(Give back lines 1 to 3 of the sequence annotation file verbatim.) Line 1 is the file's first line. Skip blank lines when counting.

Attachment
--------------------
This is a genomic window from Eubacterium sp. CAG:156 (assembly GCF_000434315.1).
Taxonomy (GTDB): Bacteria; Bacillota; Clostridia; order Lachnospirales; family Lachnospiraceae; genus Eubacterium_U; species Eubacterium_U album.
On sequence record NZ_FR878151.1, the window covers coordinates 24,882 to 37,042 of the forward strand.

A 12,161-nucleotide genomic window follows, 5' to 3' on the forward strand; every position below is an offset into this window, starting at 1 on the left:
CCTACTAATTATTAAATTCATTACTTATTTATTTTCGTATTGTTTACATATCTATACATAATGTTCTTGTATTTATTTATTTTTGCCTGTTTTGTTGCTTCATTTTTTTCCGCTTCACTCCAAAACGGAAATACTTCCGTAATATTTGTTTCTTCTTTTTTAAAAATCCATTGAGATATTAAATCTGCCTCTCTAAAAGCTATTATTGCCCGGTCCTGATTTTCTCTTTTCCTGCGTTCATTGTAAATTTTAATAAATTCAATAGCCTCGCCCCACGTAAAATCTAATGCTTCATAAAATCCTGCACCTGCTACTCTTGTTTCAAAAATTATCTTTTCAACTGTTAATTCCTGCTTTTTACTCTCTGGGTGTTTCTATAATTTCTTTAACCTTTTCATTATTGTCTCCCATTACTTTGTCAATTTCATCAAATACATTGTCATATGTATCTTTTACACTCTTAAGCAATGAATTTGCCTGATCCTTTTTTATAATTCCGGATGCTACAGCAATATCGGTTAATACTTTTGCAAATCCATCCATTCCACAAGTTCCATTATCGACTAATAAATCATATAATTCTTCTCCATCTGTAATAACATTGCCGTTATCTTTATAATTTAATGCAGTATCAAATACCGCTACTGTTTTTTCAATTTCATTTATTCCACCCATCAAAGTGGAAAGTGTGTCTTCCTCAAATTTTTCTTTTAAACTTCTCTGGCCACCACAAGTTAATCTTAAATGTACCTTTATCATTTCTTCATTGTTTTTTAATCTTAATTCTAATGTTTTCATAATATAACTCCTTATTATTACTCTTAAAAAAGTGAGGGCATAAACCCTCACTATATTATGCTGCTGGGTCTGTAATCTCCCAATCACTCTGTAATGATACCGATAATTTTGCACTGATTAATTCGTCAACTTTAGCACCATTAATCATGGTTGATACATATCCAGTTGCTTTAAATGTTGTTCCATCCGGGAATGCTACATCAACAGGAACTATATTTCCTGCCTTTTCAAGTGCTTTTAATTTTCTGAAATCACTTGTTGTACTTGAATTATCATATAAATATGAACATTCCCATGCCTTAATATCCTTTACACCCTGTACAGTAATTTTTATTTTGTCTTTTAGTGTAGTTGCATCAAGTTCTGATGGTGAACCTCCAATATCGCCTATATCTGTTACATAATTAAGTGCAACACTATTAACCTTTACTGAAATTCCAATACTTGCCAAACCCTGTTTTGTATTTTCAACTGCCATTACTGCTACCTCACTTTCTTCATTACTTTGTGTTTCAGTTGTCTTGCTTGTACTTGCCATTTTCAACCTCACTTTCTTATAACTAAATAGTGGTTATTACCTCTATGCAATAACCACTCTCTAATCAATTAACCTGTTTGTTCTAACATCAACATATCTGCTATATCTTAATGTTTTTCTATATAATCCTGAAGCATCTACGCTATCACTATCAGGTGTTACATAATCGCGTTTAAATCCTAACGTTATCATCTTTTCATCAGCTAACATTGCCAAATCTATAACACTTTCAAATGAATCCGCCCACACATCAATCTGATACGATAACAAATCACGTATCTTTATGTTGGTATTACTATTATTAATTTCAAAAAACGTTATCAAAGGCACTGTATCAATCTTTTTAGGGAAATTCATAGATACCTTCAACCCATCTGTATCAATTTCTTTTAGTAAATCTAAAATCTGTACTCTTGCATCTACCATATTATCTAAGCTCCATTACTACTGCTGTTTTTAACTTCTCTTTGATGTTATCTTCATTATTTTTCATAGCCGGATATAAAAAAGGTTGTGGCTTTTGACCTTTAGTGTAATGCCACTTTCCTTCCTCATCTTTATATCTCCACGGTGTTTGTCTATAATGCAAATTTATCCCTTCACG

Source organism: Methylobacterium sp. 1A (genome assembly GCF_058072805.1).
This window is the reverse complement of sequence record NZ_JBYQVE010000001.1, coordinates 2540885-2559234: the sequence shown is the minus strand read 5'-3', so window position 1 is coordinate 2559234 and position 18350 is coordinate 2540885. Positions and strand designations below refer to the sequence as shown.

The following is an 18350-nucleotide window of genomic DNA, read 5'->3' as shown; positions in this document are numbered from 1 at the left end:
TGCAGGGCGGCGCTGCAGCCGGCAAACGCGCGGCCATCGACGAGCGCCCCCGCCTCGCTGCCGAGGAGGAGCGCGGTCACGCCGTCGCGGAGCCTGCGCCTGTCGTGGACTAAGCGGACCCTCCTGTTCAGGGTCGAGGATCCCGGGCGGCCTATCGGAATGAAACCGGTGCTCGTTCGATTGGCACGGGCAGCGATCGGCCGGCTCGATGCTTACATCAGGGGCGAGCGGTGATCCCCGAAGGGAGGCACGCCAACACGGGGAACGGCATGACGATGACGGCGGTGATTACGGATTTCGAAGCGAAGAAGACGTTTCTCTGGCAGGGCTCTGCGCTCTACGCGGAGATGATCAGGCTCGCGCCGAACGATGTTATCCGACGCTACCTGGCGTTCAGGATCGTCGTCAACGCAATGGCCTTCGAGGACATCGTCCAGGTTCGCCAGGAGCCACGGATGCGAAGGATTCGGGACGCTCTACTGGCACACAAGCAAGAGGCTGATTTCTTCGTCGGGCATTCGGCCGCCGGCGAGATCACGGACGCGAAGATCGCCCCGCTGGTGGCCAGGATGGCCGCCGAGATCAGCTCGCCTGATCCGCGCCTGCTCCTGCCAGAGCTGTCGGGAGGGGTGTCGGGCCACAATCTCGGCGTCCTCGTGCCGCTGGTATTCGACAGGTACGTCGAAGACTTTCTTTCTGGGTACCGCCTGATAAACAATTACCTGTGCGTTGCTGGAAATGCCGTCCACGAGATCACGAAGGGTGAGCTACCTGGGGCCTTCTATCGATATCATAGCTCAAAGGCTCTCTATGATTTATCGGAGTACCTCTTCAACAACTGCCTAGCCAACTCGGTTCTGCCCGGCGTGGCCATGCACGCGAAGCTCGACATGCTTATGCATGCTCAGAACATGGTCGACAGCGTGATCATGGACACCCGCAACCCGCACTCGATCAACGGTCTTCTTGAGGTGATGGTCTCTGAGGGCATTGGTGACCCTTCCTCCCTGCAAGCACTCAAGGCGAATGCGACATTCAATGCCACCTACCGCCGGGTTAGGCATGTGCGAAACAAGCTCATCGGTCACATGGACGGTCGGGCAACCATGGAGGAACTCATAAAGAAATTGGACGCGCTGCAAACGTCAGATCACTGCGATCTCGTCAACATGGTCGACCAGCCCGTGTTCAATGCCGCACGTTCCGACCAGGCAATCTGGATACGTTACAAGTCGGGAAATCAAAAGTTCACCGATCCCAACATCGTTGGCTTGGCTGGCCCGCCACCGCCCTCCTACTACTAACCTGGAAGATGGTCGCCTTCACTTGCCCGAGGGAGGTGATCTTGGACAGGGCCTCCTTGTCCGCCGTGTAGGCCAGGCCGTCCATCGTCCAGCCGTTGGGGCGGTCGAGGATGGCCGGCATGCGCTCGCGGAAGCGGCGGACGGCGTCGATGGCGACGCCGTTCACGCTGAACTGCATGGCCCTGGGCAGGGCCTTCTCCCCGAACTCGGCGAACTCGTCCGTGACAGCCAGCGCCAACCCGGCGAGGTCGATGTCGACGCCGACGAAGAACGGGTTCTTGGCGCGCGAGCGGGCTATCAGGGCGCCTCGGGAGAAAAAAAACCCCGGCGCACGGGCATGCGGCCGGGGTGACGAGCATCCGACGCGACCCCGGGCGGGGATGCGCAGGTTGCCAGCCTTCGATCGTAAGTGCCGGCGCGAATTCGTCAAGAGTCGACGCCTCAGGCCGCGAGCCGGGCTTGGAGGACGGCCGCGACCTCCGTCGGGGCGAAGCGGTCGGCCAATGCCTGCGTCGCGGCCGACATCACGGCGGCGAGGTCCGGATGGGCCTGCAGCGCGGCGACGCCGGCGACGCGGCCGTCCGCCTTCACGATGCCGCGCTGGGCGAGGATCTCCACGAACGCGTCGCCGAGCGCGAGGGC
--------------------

This is a genomic window from Eubacterium sp. CAG:156 (assembly GCF_000434315.1).
Taxonomy (GTDB): Bacteria; Bacillota; Clostridia; order Lachnospirales; family Lachnospiraceae; genus Eubacterium_U; species Eubacterium_U album.
On sequence record NZ_FR878151.1, the window covers coordinates 24,882 to 37,042 of the forward strand.